3. Stuart, I think Mike, J.R., and Dan’s paper is very good, but I agree with Chris that “if you have randomized a program at the individual level, you do not need to cluster at the village level, or some other higher unit of analysis”. (“You do not need” doesn’t mean “you absolutely shouldn’t”.)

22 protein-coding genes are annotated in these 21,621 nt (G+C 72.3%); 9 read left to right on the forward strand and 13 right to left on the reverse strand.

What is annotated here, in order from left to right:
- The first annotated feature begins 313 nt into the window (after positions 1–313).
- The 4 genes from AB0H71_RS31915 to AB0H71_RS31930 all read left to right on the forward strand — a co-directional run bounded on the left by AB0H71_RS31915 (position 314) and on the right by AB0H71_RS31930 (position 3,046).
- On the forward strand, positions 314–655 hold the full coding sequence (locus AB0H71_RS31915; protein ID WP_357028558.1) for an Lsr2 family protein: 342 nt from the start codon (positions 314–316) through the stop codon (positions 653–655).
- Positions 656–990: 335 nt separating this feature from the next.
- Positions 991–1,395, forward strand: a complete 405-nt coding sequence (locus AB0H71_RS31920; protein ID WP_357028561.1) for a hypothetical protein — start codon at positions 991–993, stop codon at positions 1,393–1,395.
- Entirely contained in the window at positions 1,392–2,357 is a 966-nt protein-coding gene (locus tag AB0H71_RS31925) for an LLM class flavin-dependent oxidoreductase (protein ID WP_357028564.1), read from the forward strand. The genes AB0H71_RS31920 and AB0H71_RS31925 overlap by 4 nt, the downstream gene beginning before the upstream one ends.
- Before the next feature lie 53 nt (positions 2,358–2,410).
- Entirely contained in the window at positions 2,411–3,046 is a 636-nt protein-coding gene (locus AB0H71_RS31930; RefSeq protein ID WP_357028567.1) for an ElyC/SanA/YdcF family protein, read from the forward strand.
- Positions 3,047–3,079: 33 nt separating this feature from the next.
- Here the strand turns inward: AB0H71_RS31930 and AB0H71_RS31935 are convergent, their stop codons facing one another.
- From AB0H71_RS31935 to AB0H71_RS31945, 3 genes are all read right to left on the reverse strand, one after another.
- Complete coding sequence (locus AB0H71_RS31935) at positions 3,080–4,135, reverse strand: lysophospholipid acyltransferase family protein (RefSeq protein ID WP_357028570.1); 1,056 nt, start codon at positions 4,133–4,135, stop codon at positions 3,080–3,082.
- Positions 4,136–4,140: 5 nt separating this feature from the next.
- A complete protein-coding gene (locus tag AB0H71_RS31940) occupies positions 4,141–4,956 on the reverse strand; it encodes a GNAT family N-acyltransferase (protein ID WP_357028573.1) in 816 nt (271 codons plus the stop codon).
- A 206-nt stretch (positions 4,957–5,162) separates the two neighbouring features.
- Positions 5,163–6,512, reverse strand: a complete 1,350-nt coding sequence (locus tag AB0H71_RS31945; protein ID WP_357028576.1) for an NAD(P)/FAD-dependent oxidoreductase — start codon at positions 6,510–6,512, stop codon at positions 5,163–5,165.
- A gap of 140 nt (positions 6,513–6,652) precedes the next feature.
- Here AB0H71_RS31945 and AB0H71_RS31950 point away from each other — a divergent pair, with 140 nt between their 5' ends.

As some other commenters have mentioned, if individuals were randomly assigned, then Neyman’s mode of randomization inference can justify the use of robust standard errors (not clustered at a higher level) in large samples. This result is discussed in, among other places, Imbens & Rubin’s book (as Doug mentioned), and extended to regression-adjusted estimation of average treatment effects in my paper “Agnostic Notes on Regression Adjustments to Experimental Data: Reexamining Freedman’s Critique”. Neyman’s mode of randomization inference tries to construct a confidence interval for the average treatment effect on the experimental sample. It doesn’t try to generalize to a superpopulation or to what would happen if the same treatment were given by different service providers, if the villages experienced different economic shocks, etc. Thus, at best, it answers a very narrow question and doesn’t capture all the uncertainty we should have about broader policy-relevant questions. Nevertheless, I think this framework can be useful for lower bounds on our uncertainty, because it’s easier to agree on what the unit of randomization was than to agree on what’s a reasonable model of the factors that affect outcomes.